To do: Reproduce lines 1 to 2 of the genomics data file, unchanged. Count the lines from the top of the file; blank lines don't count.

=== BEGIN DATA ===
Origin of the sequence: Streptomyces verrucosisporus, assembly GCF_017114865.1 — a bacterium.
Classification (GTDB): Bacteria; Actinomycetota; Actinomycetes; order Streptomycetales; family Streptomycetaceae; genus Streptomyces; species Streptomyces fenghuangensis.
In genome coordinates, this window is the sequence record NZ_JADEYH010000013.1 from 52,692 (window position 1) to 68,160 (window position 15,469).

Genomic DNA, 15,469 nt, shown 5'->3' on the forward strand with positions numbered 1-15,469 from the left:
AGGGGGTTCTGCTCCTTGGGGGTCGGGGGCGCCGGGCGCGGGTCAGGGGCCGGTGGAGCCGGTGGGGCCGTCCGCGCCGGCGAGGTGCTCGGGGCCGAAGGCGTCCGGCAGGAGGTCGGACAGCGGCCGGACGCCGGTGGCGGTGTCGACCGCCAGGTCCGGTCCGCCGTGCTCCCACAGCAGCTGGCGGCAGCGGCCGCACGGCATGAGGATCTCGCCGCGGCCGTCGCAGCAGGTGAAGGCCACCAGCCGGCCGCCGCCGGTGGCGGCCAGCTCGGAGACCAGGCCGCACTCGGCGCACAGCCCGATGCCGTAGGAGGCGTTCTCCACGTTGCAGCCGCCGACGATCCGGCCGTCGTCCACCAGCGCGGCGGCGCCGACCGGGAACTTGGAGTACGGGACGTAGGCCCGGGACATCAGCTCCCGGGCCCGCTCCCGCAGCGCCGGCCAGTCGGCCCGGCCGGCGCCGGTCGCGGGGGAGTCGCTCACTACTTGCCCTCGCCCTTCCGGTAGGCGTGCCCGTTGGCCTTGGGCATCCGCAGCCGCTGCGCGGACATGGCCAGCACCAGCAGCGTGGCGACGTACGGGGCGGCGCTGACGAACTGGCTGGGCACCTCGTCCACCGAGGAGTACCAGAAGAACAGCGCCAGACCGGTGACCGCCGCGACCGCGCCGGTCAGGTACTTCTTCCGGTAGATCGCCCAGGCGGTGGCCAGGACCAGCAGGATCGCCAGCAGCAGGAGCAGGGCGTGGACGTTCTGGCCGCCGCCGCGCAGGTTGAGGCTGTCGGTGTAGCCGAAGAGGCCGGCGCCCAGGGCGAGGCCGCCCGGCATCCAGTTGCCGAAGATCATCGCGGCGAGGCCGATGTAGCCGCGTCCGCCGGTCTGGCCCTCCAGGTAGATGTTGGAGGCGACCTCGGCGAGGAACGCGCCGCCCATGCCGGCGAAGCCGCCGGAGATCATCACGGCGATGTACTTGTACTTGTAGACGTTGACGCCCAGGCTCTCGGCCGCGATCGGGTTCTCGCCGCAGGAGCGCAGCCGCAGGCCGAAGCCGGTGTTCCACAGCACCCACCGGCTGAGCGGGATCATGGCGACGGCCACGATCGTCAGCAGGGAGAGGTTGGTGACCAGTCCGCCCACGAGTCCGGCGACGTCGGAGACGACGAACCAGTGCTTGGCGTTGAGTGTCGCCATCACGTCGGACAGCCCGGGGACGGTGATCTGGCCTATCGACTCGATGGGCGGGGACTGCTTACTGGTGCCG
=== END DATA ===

Origin of the sequence: Streptomyces verrucosisporus, assembly GCF_017114865.1 — a bacterium.
Classification (GTDB): Bacteria; Actinomycetota; Actinomycetes; order Streptomycetales; family Streptomycetaceae; genus Streptomyces; species Streptomyces fenghuangensis.